'He burst into tears' - Singer Niamh Kavanagh learned her husband had stroke in the middle of live performance
Irish singer Niamh Kavanagh has described how she was in the middle of a concert when she was told the news that her musician husband Paul Megahey had suffered a stroke at home.
Niamh (51) was performing with fellow Eurovision Song Contest winners Paul Harrington, Charlie McGettigan, and Linda Martin at the Opera House in Cork last October when she got a text from her son asking if she could call him.
Niamh said her life “changed drastically” in that moment. She called her son backstage while she had a break in the show.
“I rang him thinking that he was looking for a lift home which is quite regular,” she told RTE’s Sunday with Miriam today.
“It turned out that my husband Paul had had an ischemic stroke. The boys were magnificent, they rose to the occasion in a way that I wasn’t expecting because you’re kind of giving out about them not picking up all their clothes and all of that, and yet when they dealt with their father who, when they went through FAST (a system of identifying stroke symptoms), and they asked the questions [they were magnificent].”
Ischemic strokes occur when the arteries in the brain become narrowed or blocked, causing severely reduced blood flow. Paul, who is a guitarist and singer, had lost his ability to speak.
“I still had to go out and sing Waterloo and Making Your Mind Up after that... that’s the nature of what I do, you don’t always get to choose what you do in that moment.”
Because a storm was forecast for that night, Niamh said she had to wait until the next morning before she could drive home to Carrickfergus, Co Antrim to be with her husband.
“I arrived to find my husband really struggling with his speech. This man, a very capable man, very beautiful man [who] played music with me for years, and in that moment he doesn’t know what’s happening to him. I don’t know what’s happening. We don’t know how long this is going to be.”
“It is scary. People immediately think that they’re going to be completely debilitated, they don’t know what’s going to happen. I didn’t know what I was going to go up and face, I didn’t know what I was walking into and actually – he won’t mind me telling you this – when I walked in the door he burst into tears because for him in that moment, he was able to let go... I was there to take over.”
She added: I think you don’t realise how much you take for granted... being able to just access things lyrically in your head... and then for that to be taken away from you... he can see the words, he just can’t get them out.”
“Within 24 hours I went from being at the Opera house being very glam, because Linda always makes me wear the good shoes and the good dress, and sitting in my front room with a folder so thick that it looked like I had done a Phd on something, all about information about the stroke and what needed to happen next, and realising that I was the one that had to make it happen because Paul wasn’t in any real state to deal with it just initially.”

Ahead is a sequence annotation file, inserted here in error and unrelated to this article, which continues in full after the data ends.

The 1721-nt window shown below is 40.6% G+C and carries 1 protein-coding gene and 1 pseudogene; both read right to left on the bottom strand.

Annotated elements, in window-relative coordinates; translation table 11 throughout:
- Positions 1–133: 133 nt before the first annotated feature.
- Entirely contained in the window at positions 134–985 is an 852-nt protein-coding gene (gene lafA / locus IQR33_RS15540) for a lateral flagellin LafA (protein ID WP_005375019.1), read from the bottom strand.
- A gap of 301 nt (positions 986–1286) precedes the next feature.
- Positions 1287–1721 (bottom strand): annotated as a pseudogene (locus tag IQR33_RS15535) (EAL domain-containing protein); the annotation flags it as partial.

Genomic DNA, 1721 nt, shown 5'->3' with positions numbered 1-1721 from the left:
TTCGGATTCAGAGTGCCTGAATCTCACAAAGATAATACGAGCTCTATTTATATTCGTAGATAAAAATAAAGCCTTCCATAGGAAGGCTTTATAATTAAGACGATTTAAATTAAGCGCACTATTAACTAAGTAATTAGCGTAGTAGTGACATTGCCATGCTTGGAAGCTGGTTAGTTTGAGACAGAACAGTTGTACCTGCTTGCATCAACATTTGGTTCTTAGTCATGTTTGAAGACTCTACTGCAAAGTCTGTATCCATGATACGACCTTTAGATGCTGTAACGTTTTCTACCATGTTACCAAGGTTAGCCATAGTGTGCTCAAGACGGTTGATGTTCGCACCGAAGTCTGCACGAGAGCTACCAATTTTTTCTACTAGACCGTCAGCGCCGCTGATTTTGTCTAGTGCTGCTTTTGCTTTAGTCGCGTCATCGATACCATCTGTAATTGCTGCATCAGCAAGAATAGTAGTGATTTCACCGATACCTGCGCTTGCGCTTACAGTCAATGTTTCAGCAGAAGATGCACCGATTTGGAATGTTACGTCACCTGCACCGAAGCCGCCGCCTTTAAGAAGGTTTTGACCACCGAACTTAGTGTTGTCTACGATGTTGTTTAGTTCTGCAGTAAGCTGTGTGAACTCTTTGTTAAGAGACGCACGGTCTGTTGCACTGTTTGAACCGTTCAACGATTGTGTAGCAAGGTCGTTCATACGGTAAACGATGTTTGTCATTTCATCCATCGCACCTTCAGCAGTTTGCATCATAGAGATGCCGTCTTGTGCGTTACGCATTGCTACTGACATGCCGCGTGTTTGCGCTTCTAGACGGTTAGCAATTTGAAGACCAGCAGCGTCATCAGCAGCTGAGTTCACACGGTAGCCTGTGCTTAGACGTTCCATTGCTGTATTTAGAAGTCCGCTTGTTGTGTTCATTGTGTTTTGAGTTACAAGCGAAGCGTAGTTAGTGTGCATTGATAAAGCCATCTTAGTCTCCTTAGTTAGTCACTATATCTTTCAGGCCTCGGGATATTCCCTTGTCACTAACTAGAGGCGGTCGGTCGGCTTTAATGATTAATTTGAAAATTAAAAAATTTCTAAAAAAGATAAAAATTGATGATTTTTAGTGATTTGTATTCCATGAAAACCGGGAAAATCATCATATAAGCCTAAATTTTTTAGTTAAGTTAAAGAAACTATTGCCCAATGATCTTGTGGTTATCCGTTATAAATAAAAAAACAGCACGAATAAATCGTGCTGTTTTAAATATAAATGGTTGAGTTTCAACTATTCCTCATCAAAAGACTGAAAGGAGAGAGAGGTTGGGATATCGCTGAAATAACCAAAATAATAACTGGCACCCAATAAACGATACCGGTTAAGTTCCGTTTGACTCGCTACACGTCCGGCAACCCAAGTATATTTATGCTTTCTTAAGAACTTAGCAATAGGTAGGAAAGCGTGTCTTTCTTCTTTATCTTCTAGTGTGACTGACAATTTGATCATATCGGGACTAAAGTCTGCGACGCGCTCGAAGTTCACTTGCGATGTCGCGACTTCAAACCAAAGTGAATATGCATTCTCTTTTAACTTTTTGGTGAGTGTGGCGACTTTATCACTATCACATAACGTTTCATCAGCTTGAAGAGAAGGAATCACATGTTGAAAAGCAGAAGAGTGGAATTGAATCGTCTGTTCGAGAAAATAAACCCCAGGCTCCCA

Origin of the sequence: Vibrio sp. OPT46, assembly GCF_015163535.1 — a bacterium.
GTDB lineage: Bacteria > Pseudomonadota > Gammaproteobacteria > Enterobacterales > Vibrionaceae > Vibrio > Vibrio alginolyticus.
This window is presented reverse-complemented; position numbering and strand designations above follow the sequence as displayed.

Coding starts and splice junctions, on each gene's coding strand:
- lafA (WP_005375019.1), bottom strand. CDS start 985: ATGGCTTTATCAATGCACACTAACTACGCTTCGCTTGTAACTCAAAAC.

She added: “He had all the work to do from the speech point of view because it turned out that he had aphasia which is basically he lost access into his word bank..”
Niamh, who won the Eurovision in 1993 for “In Your Eyes”, said she has had a brilliant career, performing at the Grammies in the early 90s, performing for Bette Middler in LA, and recording in Nashville. And for their relationship, she says it’s important that she and Paul continue to perform together as his recovery continues. The pair are preparing to tour together for their show “Date Night” later in the year.
“Two days in [after the stroke], I handed him a guitar and told him he was no good to me unless he could play the guitar so I think I was trying to encourage him to see that he still had a lot of himself in there.”
“He recovered reasonably quickly in the first few weeks, you do find that it does happen, but for me it meant that I had to centre myself back into the house much more than I had being doing.”
“It was important because he needed it for his confidence and I needed it for my confidence that he was good, and that the boys wouldn’t be stressed about dealing with it.”
She added: “We were very blessed because we have a great sense of humour anyway – anyone who’s seen us in concert will tell you the banter is very much a part of who we are and so you use humour to get through situations, and he is back playing the guitar and singing. Singing is a little bit more selective because it’s a little bit more ‘Swedish chef’ in places as they say in the muppets, and sometimes words just don’t come out when he needs them to but he’s improving all the time.”
Niamh herself who was told after surgery on an enlarged thyroid or a ‘goitre’ in 2017 that she may never be able to sing again, said in moments like these you find a new strength.
“You can regain it and it’s about finding your new normal in that, you don’t have to define it from what you were before, as a matter of fact you can create something new and wonderful from it.”
“It’s been really beautiful to share with Paul, even in the moments when I wanted to raise my eyes so high they were rolling at the back of my head, because it’s not easy sometimes to deal with the patience required. But in my head every time I do that I think about how much more patience he needs to deal with the fact that he’s the actual one living it.”
“I encouraged him to go back to his real life as much as possible. It’s about regaining your confidence in that so that's why we’re doing the Date Night tours this year... he’s a beautiful musician and the relationship between us is very much a part of that and so I’m very keen to kind of get that back out.”
“Paul is singing and playing just as fabulous as ever so don’t be worrying, and you’ll have plenty of couples therapy during it and great singing,” she told anyone interested in attending the show.